In the framework of the 9th edition of the ImagéSanté festival, an operation of neurosurgery was captured and retransmitted live and in 3D stereo (and in full HD). This technological feat took place on 18 March 2010 in Liège, Belgium.
This event is a European first and, if one takes into account the particular technology used for the coding and transmission of the images, a World's first.
The surgical operation was carried out at the University Hospital ("Centre Hospitalier Universitaire or CHU") of Liège and was watched by a mesmerized public in the movie theater Sauvenière, in downtown Liège, 16 km (10 miles) away from the hospital. The numerous spectators, in an overcrowded theater, were able to interact live with the neurosurgeon throughout the operation thanks to an audio duplex system linking the two sites. The surgeon was Prof. Didier Martin, also the President of the Belgian Society of Neurosurgery.
A lady spectator interviewed by the National Belgian Radio and Television indicated upon exiting the theater that "she thought this was better than Avatar" ... the ultimate compliment of course!
This success is the fruit of a close collaboration between a dynamic set of 16 companies and a university, mainly from Wallonia (the french-speaking part of Belgium outside Brussels) and members of TWIST, the walloon network for audiovisual and multimedia technologies.
Professor Jacques G. Verly and his team from the Laboratory for Signal and Image Exploitation (INTELSIG) of the Department of Electrical Engineering and Computer Science (Institut Montefiore) of the University of Liège (ULg) designed the architecture of the entire chain of capture, transmission, and projection, and provided the technical management of this 3D event.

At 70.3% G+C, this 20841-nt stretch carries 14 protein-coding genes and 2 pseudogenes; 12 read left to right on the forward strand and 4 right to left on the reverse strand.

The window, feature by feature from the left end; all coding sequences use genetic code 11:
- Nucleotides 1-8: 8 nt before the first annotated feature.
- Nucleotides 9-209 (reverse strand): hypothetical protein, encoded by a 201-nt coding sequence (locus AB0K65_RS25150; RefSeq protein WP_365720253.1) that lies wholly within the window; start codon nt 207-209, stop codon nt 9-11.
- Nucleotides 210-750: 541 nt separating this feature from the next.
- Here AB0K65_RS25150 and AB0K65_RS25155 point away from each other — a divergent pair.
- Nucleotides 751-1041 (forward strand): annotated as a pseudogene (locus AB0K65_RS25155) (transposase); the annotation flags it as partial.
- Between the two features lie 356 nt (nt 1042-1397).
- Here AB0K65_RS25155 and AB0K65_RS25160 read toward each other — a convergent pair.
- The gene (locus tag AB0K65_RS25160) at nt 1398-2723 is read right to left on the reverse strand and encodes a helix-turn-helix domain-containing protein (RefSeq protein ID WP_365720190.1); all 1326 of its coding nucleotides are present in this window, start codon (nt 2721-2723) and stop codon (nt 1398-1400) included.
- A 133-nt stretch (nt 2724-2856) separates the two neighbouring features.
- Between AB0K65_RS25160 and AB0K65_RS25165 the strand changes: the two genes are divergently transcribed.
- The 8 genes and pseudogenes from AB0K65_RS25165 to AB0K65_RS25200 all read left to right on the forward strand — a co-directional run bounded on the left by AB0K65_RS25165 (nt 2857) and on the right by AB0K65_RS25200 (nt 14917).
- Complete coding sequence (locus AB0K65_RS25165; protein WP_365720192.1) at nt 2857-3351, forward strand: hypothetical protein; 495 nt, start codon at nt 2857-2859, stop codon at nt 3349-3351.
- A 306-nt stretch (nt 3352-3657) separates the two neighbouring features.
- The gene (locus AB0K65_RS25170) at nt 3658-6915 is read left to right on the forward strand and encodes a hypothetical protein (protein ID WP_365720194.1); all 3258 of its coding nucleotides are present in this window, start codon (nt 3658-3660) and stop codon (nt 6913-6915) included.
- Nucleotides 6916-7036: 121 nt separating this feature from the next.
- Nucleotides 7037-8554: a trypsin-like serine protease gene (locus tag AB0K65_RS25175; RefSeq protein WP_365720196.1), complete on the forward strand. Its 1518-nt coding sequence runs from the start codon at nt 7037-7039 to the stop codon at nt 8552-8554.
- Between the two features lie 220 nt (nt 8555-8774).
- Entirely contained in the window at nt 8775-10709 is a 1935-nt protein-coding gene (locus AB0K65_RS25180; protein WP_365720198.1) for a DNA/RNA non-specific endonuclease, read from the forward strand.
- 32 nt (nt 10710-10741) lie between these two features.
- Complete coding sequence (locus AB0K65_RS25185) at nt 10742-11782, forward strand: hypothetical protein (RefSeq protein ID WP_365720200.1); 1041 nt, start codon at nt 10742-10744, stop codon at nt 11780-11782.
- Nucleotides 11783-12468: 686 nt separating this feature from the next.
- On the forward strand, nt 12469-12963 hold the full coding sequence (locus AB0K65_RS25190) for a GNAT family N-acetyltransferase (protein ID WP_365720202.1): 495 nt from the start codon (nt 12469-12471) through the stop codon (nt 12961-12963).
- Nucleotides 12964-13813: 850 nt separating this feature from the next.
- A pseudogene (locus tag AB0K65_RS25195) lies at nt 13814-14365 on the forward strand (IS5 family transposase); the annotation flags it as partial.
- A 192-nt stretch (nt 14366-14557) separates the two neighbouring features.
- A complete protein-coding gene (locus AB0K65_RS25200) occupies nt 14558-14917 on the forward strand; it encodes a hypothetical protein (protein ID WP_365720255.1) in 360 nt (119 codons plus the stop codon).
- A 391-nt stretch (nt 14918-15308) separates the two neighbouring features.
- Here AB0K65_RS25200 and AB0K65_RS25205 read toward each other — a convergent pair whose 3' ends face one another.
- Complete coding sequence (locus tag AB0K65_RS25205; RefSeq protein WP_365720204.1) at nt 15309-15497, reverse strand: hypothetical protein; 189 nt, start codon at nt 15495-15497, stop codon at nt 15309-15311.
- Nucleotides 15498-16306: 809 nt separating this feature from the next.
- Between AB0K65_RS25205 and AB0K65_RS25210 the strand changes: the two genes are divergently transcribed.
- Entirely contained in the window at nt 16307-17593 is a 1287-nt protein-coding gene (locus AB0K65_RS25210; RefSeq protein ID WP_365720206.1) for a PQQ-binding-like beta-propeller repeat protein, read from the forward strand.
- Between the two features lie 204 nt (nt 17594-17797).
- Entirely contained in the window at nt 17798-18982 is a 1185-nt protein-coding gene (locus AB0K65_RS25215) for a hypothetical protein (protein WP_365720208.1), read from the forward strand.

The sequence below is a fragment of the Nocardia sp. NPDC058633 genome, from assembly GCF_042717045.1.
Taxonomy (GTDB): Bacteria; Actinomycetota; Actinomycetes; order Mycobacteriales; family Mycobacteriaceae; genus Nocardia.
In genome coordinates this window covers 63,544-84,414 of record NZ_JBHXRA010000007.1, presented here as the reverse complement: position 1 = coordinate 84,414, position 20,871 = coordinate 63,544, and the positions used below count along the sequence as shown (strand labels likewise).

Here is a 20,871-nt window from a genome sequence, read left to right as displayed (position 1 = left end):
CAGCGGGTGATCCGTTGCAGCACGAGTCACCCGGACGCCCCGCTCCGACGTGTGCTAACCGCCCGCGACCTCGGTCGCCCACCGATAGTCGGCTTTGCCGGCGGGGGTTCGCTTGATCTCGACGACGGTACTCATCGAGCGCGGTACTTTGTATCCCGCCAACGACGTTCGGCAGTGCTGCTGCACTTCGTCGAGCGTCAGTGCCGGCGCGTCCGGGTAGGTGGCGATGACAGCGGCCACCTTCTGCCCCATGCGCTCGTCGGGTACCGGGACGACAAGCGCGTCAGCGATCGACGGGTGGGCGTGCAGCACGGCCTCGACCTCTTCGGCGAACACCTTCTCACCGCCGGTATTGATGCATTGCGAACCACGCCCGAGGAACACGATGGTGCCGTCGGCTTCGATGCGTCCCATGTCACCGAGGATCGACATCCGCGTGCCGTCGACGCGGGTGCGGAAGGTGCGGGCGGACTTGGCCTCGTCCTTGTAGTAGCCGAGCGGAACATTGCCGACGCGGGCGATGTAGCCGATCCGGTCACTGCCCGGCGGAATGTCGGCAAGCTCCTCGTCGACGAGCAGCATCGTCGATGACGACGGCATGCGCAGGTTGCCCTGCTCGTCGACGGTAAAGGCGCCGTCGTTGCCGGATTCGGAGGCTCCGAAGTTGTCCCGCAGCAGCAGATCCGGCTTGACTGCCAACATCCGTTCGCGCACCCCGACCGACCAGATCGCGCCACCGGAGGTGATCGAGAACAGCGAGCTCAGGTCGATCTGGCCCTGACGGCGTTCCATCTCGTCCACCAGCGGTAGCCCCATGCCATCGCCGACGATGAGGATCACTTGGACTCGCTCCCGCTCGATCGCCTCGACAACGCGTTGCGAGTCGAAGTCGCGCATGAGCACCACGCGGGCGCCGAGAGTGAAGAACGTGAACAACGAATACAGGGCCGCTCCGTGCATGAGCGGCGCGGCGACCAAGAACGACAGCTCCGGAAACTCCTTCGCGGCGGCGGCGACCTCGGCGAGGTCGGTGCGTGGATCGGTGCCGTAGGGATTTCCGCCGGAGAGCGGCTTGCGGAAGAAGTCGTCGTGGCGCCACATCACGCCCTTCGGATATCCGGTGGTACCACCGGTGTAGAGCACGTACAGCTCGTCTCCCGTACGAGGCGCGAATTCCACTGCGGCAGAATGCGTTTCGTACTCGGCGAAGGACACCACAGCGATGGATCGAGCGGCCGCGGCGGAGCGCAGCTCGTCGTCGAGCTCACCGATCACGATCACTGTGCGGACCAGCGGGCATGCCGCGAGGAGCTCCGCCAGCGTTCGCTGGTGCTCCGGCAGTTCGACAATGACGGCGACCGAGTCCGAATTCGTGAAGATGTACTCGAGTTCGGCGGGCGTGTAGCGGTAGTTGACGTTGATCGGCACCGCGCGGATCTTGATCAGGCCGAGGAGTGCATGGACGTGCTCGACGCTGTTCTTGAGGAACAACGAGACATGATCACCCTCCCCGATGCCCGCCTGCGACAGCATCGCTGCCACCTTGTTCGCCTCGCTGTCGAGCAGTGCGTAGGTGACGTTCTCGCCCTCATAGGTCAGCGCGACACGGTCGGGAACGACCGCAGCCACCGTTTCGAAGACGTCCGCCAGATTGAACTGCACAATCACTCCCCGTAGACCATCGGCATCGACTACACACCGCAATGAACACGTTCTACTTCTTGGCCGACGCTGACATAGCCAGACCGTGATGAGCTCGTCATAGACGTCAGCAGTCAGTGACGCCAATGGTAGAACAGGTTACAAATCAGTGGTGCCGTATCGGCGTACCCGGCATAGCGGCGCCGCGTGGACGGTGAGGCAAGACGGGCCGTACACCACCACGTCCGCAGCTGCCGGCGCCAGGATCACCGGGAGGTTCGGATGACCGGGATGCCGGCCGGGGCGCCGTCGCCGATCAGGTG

Capturing, recording, and/or visualizing a surgical operation in 3D stereo locally are not, by themselves, new things. By contrast, capturing a surgical operation in 3D stereo and retransmitting it live over a long distance is something that is much less common. As such, the 3D retransmission event described above constitutes a European first.
It is also certain that the event constitutes a world's first on the basis of the type of technology used, in particular the electronic boards PRISTINE from IntoPIX (implementing the JPEG 2000 standard), one of which was acquired by the ULg.
These cards and the computers conceived at the University of Liege allowed one to perform the transmission by maintaining the left and right stereoscopic streams separated, and by compressing them simultaneously for a total transmission rate of 500 Mbit/s, i.e. 500,000,000 bits per second. This corresponds to half of the capacity of each optical fiber used. It is useful to indicate that, for example, the rate at the input of the encoding board, thus before compression, is on the order of 2.6 Gbit/s. One should note that the conventional strategy for this type of live 3D transmission is to mix the two streams (while reducing their resolution) to allow the use of traditional transmission channels, which was not the case here.